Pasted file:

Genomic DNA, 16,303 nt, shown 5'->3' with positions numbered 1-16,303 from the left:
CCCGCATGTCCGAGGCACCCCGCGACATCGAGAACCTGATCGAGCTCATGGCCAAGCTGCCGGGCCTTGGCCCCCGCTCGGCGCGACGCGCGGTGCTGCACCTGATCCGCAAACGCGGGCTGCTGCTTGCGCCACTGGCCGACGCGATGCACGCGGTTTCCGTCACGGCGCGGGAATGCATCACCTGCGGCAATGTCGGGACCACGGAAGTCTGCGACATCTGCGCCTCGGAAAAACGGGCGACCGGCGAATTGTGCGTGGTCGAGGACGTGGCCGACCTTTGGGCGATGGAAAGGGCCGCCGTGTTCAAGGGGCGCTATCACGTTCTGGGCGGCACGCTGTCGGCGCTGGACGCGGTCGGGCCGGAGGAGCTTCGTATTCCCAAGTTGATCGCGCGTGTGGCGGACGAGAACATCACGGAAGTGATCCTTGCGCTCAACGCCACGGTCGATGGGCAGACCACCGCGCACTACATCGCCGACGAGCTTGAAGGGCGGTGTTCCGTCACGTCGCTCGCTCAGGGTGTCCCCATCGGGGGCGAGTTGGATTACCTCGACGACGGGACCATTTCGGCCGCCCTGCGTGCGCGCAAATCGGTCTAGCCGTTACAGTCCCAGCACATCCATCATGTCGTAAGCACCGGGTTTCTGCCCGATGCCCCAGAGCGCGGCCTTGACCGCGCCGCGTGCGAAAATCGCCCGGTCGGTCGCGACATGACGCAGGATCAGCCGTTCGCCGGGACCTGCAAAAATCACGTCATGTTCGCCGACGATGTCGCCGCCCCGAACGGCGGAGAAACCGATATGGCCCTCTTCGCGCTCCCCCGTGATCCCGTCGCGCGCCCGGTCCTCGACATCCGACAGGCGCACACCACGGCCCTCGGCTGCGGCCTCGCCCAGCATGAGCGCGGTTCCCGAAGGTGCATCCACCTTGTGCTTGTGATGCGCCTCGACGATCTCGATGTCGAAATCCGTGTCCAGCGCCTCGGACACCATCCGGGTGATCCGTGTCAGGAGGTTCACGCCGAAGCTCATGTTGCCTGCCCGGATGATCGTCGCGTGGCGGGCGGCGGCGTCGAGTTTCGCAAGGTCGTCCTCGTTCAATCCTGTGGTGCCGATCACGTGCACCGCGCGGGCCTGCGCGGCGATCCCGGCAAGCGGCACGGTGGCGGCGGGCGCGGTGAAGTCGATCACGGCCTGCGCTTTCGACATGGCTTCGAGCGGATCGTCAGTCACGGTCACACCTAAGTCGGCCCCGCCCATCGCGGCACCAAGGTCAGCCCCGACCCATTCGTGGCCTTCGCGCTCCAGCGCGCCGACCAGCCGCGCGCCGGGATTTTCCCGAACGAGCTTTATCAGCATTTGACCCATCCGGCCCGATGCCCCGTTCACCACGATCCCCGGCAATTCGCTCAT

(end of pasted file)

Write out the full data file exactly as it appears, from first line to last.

Genomic DNA, 16,303 nt, shown 5'->3' with positions numbered 1-16,303 from the left:
CCCGCATGTCCGAGGCACCCCGCGACATCGAGAACCTGATCGAGCTCATGGCCAAGCTGCCGGGCCTTGGCCCCCGCTCGGCGCGACGCGCGGTGCTGCACCTGATCCGCAAACGCGGGCTGCTGCTTGCGCCACTGGCCGACGCGATGCACGCGGTTTCCGTCACGGCGCGGGAATGCATCACCTGCGGCAATGTCGGGACCACGGAAGTCTGCGACATCTGCGCCTCGGAAAAACGGGCGACCGGCGAATTGTGCGTGGTCGAGGACGTGGCCGACCTTTGGGCGATGGAAAGGGCCGCCGTGTTCAAGGGGCGCTATCACGTTCTGGGCGGCACGCTGTCGGCGCTGGACGCGGTCGGGCCGGAGGAGCTTCGTATTCCCAAGTTGATCGCGCGTGTGGCGGACGAGAACATCACGGAAGTGATCCTTGCGCTCAACGCCACGGTCGATGGGCAGACCACCGCGCACTACATCGCCGACGAGCTTGAAGGGCGGTGTTCCGTCACGTCGCTCGCTCAGGGTGTCCCCATCGGGGGCGAGTTGGATTACCTCGACGACGGGACCATTTCGGCCGCCCTGCGTGCGCGCAAATCGGTCTAGCCGTTACAGTCCCAGCACATCCATCATGTCGTAAGCACCGGGTTTCTGCCCGATGCCCCAGAGCGCGGCCTTGACCGCGCCGCGTGCGAAAATCGCCCGGTCGGTCGCGACATGACGCAGGATCAGCCGTTCGCCGGGACCTGCAAAAATCACGTCATGTTCGCCGACGATGTCGCCGCCCCGAACGGCGGAGAAACCGATATGGCCCTCTTCGCGCTCCCCCGTGATCCCGTCGCGCGCCCGGTCCTCGACATCCGACAGGCGCACACCACGGCCCTCGGCTGCGGCCTCGCCCAGCATGAGCGCGGTTCCCGAAGGTGCATCCACCTTGTGCTTGTGATGCGCCTCGACGATCTCGATGTCGAAATCCGTGTCCAGCGCCTCGGACACCATCCGGGTGATCCGTGTCAGGAGGTTCACGCCGAAGCTCATGTTGCCTGCCCGGATGATCGTCGCGTGGCGGGCGGCGGCGTCGAGTTTCGCAAGGTCGTCCTCGTTCAATCCTGTGGTGCCGATCACGTGCACCGCGCGGGCCTGCGCGGCGATCCCGGCAAGCGGCACGGTGGCGGCGGGCGCGGTGAAGTCGATCACGGCCTGCGCTTTCGACATGGCTTCGAGCGGATCGTCAGTCACGGTCACACCTAAGTCGGCCCCGCCCATCGCGGCACCAAGGTCAGCCCCGACCCATTCGTGGCCTTCGCGCTCCAGCGCGCCGACCAGCCGCGCGCCGGGATTTTCCCGAACGAGCTTTATCAGCATTTGACCCATCCGGCCCGATGCCCCGTTCACCACGATCCCCGGCAATTCGCTCAT